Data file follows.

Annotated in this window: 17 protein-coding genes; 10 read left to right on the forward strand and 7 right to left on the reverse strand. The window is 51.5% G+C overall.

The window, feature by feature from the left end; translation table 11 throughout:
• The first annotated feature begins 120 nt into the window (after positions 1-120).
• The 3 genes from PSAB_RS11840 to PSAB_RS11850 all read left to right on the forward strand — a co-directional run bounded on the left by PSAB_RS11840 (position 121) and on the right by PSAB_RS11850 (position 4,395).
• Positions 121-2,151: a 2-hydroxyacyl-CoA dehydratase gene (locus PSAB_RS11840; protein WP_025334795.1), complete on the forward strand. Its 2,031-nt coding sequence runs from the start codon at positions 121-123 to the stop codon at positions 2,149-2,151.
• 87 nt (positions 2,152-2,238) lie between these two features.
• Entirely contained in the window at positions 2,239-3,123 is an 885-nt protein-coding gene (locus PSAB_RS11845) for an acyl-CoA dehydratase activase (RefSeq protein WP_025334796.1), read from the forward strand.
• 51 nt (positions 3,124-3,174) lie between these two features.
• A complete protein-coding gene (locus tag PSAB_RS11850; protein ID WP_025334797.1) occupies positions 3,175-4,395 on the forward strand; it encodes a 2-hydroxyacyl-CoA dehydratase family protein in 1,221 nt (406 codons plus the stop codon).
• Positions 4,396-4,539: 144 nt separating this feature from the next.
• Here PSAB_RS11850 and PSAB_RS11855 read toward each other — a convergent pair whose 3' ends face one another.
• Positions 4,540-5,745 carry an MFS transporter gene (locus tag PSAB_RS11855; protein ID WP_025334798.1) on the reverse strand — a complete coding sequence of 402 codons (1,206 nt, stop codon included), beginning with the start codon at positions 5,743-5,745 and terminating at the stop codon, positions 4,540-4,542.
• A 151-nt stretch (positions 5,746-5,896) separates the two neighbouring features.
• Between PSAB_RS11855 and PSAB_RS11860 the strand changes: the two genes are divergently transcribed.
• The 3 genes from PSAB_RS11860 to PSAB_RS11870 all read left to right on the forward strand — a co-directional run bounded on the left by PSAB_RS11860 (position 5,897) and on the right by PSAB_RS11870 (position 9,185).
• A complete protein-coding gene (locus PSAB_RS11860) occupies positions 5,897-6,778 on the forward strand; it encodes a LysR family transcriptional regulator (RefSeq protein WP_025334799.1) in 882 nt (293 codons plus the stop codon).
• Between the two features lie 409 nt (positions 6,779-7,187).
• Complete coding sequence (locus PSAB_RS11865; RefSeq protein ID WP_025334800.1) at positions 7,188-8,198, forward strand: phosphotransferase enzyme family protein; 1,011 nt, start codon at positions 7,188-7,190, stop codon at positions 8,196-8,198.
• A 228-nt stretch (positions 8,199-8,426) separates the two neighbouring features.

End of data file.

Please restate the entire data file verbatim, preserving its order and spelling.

Annotated in this window: 17 protein-coding genes; 10 read left to right on the forward strand and 7 right to left on the reverse strand. The window is 51.5% G+C overall.

The window, feature by feature from the left end; translation table 11 throughout:
• The first annotated feature begins 120 nt into the window (after positions 1-120).
• The 3 genes from PSAB_RS11840 to PSAB_RS11850 all read left to right on the forward strand — a co-directional run bounded on the left by PSAB_RS11840 (position 121) and on the right by PSAB_RS11850 (position 4,395).
• Positions 121-2,151: a 2-hydroxyacyl-CoA dehydratase gene (locus PSAB_RS11840; protein WP_025334795.1), complete on the forward strand. Its 2,031-nt coding sequence runs from the start codon at positions 121-123 to the stop codon at positions 2,149-2,151.
• 87 nt (positions 2,152-2,238) lie between these two features.
• Entirely contained in the window at positions 2,239-3,123 is an 885-nt protein-coding gene (locus PSAB_RS11845) for an acyl-CoA dehydratase activase (RefSeq protein WP_025334796.1), read from the forward strand.
• 51 nt (positions 3,124-3,174) lie between these two features.
• A complete protein-coding gene (locus tag PSAB_RS11850; protein ID WP_025334797.1) occupies positions 3,175-4,395 on the forward strand; it encodes a 2-hydroxyacyl-CoA dehydratase family protein in 1,221 nt (406 codons plus the stop codon).
• Positions 4,396-4,539: 144 nt separating this feature from the next.
• Here PSAB_RS11850 and PSAB_RS11855 read toward each other — a convergent pair whose 3' ends face one another.
• Positions 4,540-5,745 carry an MFS transporter gene (locus tag PSAB_RS11855; protein ID WP_025334798.1) on the reverse strand — a complete coding sequence of 402 codons (1,206 nt, stop codon included), beginning with the start codon at positions 5,743-5,745 and terminating at the stop codon, positions 4,540-4,542.
• A 151-nt stretch (positions 5,746-5,896) separates the two neighbouring features.
• Between PSAB_RS11855 and PSAB_RS11860 the strand changes: the two genes are divergently transcribed.
• The 3 genes from PSAB_RS11860 to PSAB_RS11870 all read left to right on the forward strand — a co-directional run bounded on the left by PSAB_RS11860 (position 5,897) and on the right by PSAB_RS11870 (position 9,185).
• A complete protein-coding gene (locus PSAB_RS11860) occupies positions 5,897-6,778 on the forward strand; it encodes a LysR family transcriptional regulator (RefSeq protein WP_025334799.1) in 882 nt (293 codons plus the stop codon).
• Between the two features lie 409 nt (positions 6,779-7,187).
• Complete coding sequence (locus PSAB_RS11865; RefSeq protein ID WP_025334800.1) at positions 7,188-8,198, forward strand: phosphotransferase enzyme family protein; 1,011 nt, start codon at positions 7,188-7,190, stop codon at positions 8,196-8,198.
• A 228-nt stretch (positions 8,199-8,426) separates the two neighbouring features.